The International Trademark Association is continuing to press ICANN into commissioning a study of the potential economic “harms” its new top-level domain program could cause.

INTA executive director Alan Drewsen earlier this month sent ICANN a quick reminder (pdf) that it expects to see the study carried out before the new TLD application round launches.

The trademark lobby believes that new TLDs will increase costs to brand-conscious businesses through an increase in the number of defensive registrations and dispute proceedings they have to pay for.

ICANN hired some third-party analysts to look into the issue, and published a preliminary report in July that basically just speculated about studies that could be carried out in future.

The plan was to carry out a second-phase study, which was to begin after public comments on the first report had been analyzed and summarized by ICANN staff.

Three months after the public comment period closed, this analysis has not been published and there’s no news on phase two.

INTA’s latest missive also notes that the ICANN board does not appear to have discussed the economic study at its Trondheim meeting in September.

Drewson also refers back to previous correspondence, sent in early September by INTA president Heather Steinmeyer, in which she wrote:

trademark owners believe that such a study is not only a sensible recommendation, but an essential prerequisite before any rollout of new gTLDs.

It’s not clear to me whether ICANN also thinks the study needs to be completed before the new TLD program launches.

Such a study would presumably take some considerable time to compile, and noises from ICANN currently point to the program becoming finalized at some point in the next six months.

If the study were to conclude that new TLDs would be hugely financially damaging, after three years of work… well, red faces would be the very least concern.

New TLDs dominate ICANN board agenda

Kevin Murphy, October 22, 2010, Domain Policy

ICANN has published the agenda for next Thursday’s board meeting and unsurprisingly the new top-level domain process dominates.

The agenda breaks the discussion into several bullet points.

Of interest to absolutely everybody watching the new TLD process is the first bullet – “Update on Timeline”. Everyone wants to know when the Applicant Guidebook will be finalized.

Recently, it became apparent that ICANN seems to view the next draft of the guidebook as a possible candidate for “final” status. As I blogged earlier this week, it could be published in the next two weeks.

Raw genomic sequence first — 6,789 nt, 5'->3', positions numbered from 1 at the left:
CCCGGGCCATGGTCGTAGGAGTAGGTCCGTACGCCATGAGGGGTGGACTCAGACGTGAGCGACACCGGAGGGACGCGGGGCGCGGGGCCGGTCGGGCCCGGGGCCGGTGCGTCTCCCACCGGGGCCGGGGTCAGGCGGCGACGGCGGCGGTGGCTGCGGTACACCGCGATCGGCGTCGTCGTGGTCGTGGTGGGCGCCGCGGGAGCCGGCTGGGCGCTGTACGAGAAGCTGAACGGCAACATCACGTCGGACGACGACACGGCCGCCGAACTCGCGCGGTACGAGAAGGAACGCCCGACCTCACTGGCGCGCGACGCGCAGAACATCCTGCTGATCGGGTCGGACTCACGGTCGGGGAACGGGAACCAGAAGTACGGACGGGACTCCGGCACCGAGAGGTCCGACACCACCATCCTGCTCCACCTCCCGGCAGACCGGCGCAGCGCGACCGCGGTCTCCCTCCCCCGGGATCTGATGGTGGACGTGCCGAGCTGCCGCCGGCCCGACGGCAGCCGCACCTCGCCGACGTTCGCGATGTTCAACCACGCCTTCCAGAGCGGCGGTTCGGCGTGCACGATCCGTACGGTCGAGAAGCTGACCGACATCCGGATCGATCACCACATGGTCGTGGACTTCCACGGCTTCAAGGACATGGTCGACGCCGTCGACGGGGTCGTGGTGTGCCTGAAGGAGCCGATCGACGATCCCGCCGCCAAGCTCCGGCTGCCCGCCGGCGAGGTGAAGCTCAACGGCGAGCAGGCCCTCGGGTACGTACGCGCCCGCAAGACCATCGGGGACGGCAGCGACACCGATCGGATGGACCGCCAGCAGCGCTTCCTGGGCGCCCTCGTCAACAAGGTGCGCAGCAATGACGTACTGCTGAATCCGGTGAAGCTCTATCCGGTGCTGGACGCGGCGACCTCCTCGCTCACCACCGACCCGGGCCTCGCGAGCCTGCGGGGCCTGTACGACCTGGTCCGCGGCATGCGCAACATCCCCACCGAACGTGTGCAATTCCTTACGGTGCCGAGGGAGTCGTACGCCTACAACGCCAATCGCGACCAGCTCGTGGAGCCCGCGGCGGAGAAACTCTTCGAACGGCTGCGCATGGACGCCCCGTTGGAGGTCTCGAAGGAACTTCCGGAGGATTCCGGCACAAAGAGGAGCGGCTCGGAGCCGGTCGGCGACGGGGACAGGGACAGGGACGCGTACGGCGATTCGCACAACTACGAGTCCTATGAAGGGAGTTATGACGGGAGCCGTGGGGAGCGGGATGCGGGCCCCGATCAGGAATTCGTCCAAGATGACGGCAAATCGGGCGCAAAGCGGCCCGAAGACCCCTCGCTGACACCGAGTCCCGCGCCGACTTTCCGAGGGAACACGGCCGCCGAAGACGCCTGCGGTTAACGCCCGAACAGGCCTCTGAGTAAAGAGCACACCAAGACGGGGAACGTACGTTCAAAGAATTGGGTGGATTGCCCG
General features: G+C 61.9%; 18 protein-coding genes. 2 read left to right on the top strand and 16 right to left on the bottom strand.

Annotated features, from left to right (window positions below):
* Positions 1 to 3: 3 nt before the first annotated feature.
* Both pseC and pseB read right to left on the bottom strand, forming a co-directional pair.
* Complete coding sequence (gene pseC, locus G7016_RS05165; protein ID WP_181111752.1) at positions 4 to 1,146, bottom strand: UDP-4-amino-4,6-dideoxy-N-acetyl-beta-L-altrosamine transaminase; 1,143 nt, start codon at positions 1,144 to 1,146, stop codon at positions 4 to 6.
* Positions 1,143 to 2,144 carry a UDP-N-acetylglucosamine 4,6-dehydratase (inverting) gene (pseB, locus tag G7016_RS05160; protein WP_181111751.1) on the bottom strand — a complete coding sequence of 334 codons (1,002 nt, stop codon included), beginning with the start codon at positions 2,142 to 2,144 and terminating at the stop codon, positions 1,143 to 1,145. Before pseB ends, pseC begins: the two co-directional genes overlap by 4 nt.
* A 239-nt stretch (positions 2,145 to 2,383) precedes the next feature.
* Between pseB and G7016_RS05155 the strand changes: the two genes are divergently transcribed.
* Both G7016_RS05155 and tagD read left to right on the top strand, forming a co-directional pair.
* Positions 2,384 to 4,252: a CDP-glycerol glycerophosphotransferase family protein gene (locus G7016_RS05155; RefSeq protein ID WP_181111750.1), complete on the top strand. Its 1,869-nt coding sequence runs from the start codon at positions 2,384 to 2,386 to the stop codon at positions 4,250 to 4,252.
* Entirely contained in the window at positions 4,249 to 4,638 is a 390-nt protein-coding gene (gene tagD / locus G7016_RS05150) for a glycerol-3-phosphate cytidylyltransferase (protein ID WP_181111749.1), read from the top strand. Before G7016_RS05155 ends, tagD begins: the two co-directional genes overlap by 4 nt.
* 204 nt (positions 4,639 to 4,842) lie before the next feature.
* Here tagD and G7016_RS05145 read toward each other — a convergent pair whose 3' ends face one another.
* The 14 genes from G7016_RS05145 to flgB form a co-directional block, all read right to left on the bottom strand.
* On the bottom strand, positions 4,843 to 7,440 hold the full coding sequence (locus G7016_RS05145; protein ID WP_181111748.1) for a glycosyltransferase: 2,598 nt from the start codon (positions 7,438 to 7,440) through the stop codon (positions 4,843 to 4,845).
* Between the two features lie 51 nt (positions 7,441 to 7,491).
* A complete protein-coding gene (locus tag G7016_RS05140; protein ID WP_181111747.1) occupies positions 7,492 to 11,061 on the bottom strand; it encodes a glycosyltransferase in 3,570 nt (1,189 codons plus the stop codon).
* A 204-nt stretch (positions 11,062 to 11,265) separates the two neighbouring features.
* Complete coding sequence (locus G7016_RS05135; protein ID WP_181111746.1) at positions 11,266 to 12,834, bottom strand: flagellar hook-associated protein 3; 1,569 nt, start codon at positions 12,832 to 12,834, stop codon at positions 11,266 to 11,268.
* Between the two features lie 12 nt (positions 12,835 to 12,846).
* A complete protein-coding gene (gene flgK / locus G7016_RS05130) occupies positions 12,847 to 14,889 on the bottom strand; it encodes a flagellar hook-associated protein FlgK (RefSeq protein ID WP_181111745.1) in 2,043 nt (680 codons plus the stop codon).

The issues of vertical integration of registry and registrar functions, the “Rec 6” objections process, and the Governmental Advisory Committee advice on geographic names are also on the agenda.

The meeting will also discuss the approval of Qatar’s internationalized domain name country-code TLD and the redelegation of the .qa ccTLD to a new entity.

Qatar’s chosen Arabic string was approved back in March, at the same time as other strings that have already been added to the root, so I can only assume that the redelegation issue was what caused the hold-up.

The perennially controversial .xxx application is also due to be wheeled out for another hearing.

Cash-for-gold site seizes “sucks” domain

Kevin Murphy, October 19, 2010, Domain Policy

An Arizona cash-for-gold company has successful recovered a “sucks” domain name via UDRP, after it emerged that the anonymous gripe site was actually run by a competitor.

Valley Goldmine filed the UDRP complaint against the domain valleygoldminesucks.com back in August. As I reported, the contested domain contained a mere two blog posts, both dating to May 2009.

Up until about a month ago, the registrant’s identity was protected by Go Daddy’s privacy service.

But Valley Goldmine used a subpoena to identify the actual registrant, and it turned out to be the operator of Gold Stash For Cash, a direct competitor, which does business at goldstash.com.

The site was created after a local TV news report had ranked Valley Goldmine higher than GSFC in an “investigation” into cash-for-gold companies. The blog posts, ironically, attacked the report’s objectivity.

Despite precedent largely protecting “sucks” domains on free speech grounds, this was enough for WIPO panelist Maxim Waldbaum to find against the registrant on all three requirements of the UDRP.

Interestingly, Waldbaum used the fact that the domain satisfied the “bad faith” part of the UDRP to justify the “confusingly similar” criterion.

The associated website has high placement on search engine results for the Mark and is operated by the principal of a direct competitor of Complainant. Respondent’s use of the Disputed Domain Name in this context is precisely within the list of bad faith criteria under paragraph 4(b) of the Policy, which, in this Panel’s view, clearly indicates Respondent’s intent to create confusing similarity in the minds of Internet users.

The fact that GSFC stood to benefit financially from anonymously bad-mouthing its competitor clearly over-rode any free speech concerns, which does not seem unreasonable.

The panelist concluded:

Although cloaked in the mantle of a gripe site, Respondent’s website is quite clearly a platform for Respondent to cast aspersions on the reliability of a report that portrayed his company in a negative light and his competitor in a positive light, and to otherwise sling mud.

Amusingly, while GSFC appears to own goldstashforcashsucks.com, a third party owns goldstashsucks.com.

IPv4 depletion “imminent”

Kevin Murphy, October 18, 2010, Domain Policy